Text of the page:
Wednesday, January 28, 2015

In search of the mountain ukulele

The announcement of a new Blacksburg and New River Valley ukulele get together reminds me to tell ukulele playing friends that they will not necessarily be met with scorn and derision if they show up at other jam sessions in the area, as long as they learn some traditional old time string band tunes. 

In fact, ukes have been infiltrating old time  music since John Hopkins' strumming his triplets  on a banjo ukulele loud and clear in the original "Hill Billies," 1926:

Blue Ridge Mountain Blues - The Hill Billies 1926!

Background from...

"Al Hopkins ... was the leader of his own band called the Hill Billies (also known as the Buckle Busters). The band members consisted of Al Hopkins (piano), John Hopkins (ukulele), Joe Hopkins (guitar), John Rector (banjo), and Tony Alderman (fiddle).

"The Hill Billies had been discovered by Ralph Peer a year earlier and had made some records for Okeh (a forerunner of Columbia). When Ralph Peer asked Al Hopkins the name of his band, Al responded “We ain’t nothing but a bunch of hillbillies from North Carolina and Virginia. You can just call us anything.” Mr. Peer appropriately named them the “Hill Billies”.

More Hillbillies and Buckle Busters tunes...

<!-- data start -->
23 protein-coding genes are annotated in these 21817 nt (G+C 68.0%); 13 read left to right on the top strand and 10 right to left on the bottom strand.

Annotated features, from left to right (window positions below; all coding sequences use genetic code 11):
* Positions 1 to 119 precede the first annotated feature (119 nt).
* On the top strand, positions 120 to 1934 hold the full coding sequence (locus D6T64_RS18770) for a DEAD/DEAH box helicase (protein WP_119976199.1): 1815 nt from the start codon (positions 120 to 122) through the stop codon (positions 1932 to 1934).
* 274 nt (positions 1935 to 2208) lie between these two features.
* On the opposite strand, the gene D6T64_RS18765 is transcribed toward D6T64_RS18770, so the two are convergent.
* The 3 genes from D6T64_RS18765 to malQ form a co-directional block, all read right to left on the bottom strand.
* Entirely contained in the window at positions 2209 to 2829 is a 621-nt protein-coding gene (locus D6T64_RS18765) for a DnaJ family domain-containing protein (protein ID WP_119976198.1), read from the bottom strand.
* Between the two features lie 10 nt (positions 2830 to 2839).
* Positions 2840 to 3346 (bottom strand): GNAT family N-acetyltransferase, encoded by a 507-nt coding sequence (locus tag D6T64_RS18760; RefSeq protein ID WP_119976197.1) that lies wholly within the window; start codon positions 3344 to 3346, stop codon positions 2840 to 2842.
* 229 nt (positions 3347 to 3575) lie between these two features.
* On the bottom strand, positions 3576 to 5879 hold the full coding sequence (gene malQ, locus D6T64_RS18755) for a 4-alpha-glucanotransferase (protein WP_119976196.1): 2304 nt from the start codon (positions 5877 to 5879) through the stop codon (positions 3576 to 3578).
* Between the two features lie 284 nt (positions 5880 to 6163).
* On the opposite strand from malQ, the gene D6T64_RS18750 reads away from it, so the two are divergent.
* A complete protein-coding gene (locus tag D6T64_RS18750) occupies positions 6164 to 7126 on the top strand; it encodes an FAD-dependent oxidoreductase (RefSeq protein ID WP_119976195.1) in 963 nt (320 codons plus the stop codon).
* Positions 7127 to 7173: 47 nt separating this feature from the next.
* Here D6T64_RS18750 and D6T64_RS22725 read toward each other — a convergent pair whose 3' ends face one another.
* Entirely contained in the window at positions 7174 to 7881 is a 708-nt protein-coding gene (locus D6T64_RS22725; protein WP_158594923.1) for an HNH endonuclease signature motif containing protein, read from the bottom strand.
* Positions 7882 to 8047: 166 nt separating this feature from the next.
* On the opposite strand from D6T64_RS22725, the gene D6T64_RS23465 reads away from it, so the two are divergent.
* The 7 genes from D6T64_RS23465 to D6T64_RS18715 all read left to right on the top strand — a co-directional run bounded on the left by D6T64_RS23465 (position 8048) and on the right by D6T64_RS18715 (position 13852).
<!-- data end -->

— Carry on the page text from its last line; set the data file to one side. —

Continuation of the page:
(I could be wrong. You have to listen hard to be sure the uke is there, especially if the 5-string is playing rhythm on high notes)

Other Oldtime uke players...

The Four Virginians (with a uke-tuned 10-string tiple)

Contemporary Neo-Oldtime Power Uke

I first heard the banjo ukulele played with a  fiddle and 5-string banjo in the late 1970s or early 1980s by a more contemporary band, the Horse Flies from Ithaca, N.Y. 

Alternating between guitar and banjo uke, depending on the tune, Jeff Claus provided a rock-solid rhythm for the band. I have seen an interview with him somewhere referring to the instrument as "a drum on a stick."

Another contemporary player, John Kelley, headed his web essay and instructional page about the instrument, "Banjo Uke -- the Tommy Gun of old time music!"

However, not all old time Fiddlers will appreciate having a Tommy Gun in their local jam session. It is best to ask, or be very sensitive to icy stares!

My Firefly & Clawhammer Banjo-uke

First flights with Firefly banjo-uke